Jeremy Huddleston released xorg-server 1.11.1 a few hours ago. This release was done since two "brown-bag" issues were found in X.Org Server 1.11.0, which was released just one month ago.
It's your last chance to participate in the 2011 Linux Graphics Survey.
One of the mailing list threads I've been trying to catch up on this week while at Oktoberfest is the heated discussion about merging video/input drivers back into the X.Org Servers. This discussion was started at the XDC2011 conference, but there's many e-mails being exchanged from more parties not in favor of merging the drivers into the xorg-server tree or wishing to see other developmental process changes.
Texas Instruments has proposed a new low-level display framework for Linux.
The debate that started back up again this week at XDC2011 Chicago about merging drivers back into the X.Org Server has now moved online. Jesse Barnes has published the pros / cons that were mentioned at the X.Org Developers' Conference this week to the X.Org development mailing list for developers to now debate the idea online. This has been a hotly disputed matter for the past two years.
Ending XDC2011 Chicago on Wednesday afternoon was a discussion led by Apple's Jeremy Huddleston, Intel's Keith Packard, and Oracle's Alan Coopersmith. The discussion was about X.Org Server release schedules. The two main points brought up is merging the drivers back into the X.Org Server tree as well as aiming for a regression-free X.Org Server by reverting any commits to the server Git tree that are regressions that aren't fixed within one week's time.
For those not in Chicago for the 2011 X.Org Developers' Conference (XDC2011), here are a few photos from the Phoronix beer event yesterday. The full photo-set of XDC2011 will be published on Phoronix in the next few days, but here's a few highlights aside from the ones published already.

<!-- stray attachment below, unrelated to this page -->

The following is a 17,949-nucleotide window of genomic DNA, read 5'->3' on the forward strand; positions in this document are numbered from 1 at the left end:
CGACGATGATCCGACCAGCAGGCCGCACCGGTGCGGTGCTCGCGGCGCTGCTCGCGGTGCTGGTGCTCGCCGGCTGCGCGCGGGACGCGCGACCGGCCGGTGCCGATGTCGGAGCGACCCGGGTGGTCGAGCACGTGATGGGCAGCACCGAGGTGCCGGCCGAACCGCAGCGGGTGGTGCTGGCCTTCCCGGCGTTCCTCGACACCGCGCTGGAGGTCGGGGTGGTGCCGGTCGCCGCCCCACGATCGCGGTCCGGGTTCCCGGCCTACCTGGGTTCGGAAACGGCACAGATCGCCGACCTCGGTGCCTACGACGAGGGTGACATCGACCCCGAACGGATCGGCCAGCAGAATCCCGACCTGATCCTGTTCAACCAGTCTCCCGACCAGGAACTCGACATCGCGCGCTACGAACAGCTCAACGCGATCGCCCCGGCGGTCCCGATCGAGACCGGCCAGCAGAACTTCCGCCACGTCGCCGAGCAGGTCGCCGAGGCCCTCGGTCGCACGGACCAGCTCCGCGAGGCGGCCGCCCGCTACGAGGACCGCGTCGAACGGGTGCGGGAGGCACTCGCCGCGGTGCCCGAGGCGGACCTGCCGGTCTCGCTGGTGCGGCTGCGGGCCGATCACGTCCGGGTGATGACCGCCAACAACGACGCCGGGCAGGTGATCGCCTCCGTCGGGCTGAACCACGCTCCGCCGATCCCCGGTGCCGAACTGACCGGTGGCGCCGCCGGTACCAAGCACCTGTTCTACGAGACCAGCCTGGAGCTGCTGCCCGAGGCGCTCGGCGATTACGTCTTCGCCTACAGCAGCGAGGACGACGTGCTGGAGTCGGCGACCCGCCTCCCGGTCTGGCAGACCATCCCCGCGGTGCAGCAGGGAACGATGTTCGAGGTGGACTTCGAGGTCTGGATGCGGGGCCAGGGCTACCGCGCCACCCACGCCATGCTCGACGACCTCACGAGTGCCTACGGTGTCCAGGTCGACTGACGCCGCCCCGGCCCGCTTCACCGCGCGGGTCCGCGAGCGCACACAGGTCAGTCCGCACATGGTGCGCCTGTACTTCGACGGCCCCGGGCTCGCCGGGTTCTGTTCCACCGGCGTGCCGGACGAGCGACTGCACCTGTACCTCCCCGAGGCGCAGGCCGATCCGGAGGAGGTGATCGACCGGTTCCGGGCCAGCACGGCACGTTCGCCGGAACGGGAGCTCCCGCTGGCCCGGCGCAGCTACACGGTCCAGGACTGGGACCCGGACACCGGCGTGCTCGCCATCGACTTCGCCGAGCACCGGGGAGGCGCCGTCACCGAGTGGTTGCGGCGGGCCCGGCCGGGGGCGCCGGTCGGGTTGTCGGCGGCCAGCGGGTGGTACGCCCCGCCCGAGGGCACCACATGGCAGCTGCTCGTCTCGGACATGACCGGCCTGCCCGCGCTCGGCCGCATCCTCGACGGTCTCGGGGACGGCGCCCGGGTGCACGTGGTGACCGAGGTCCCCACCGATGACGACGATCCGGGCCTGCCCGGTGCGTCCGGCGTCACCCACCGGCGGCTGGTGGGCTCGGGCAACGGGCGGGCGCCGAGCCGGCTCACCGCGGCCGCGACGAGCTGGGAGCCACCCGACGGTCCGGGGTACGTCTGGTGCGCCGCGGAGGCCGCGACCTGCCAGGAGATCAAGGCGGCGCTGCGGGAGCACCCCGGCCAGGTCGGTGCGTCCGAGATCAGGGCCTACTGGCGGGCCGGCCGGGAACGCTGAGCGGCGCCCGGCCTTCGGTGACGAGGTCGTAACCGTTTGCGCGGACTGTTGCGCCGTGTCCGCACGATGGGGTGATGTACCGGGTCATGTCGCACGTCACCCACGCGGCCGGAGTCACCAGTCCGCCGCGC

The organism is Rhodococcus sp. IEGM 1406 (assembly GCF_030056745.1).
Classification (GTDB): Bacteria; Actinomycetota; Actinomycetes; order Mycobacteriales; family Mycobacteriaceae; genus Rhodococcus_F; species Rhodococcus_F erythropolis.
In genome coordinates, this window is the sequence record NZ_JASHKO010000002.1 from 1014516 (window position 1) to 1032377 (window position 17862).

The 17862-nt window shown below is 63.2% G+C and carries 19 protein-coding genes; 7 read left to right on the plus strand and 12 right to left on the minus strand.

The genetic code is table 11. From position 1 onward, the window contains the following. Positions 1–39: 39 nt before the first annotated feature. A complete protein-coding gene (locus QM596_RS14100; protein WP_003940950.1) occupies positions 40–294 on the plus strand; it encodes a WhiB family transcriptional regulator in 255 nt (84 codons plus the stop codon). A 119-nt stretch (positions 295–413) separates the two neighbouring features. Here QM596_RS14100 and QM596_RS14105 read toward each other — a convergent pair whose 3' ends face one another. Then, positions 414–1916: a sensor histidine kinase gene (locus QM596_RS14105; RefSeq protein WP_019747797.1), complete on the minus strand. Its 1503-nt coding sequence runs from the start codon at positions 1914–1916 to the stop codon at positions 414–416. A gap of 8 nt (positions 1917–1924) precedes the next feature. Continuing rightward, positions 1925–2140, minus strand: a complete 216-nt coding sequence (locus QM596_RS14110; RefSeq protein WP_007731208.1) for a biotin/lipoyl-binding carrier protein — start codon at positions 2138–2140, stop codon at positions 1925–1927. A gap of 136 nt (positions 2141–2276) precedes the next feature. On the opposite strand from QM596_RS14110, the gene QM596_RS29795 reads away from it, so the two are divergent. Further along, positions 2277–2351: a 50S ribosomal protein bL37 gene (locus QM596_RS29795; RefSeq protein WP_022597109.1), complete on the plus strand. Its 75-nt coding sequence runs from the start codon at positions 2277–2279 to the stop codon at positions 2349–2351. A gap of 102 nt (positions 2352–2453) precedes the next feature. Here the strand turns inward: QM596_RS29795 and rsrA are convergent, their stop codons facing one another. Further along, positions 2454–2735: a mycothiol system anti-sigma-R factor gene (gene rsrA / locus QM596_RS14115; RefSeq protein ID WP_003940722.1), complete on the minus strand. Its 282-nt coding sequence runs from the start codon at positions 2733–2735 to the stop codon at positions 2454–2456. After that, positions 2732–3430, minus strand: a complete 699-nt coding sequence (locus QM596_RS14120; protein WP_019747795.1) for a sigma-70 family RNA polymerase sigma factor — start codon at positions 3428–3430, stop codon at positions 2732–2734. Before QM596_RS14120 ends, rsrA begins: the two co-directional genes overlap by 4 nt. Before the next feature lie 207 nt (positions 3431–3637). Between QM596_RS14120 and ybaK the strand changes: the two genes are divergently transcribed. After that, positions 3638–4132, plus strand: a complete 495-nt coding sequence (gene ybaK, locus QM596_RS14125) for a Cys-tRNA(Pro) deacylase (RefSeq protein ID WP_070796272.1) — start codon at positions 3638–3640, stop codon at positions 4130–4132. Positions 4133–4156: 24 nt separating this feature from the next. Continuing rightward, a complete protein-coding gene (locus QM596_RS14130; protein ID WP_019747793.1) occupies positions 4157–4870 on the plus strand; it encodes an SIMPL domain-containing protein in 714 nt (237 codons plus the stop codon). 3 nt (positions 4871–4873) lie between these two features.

On Monday at XDC2011, Jamey Sharp talked about what he sees as "the codebase of the future" for X.Org and was an open discussion with the three dozen other developers at the Chicago event.
Here's some photographs from the first day of XDC2011, the annual X.Org Developers' Conference, which this year is taking place in Chicago, United States. XDC2011 is running through Wednesday and is being hosted at the Illinois Institute of Technology.
The 2011 X.Org Developers' Conference is set to begin tomorrow morning in Chicago, Illinois, United States. This three-day event will focus on what's coming down the pipe for the X.Org Server, Mesa, the Linux kernel DRM, and related areas of open-source graphics and input.
Next Tuesday during XDC2011 Chicago at the Illinois Institute of Technology I am hosting a panel about contributing to Linux and open-source projects, in particular, X.Org, Mesa, and the Linux kernel, but the information should be largely relevant to any free software project. This discussion panel is largely targeted towards university students and others that aren't yet contributing to upstream projects, with most of the panel participants having begun their Linux contributions prior to graduating from university and then most of them being poached by major open-source companies.
771 X.Org news articles published on Phoronix.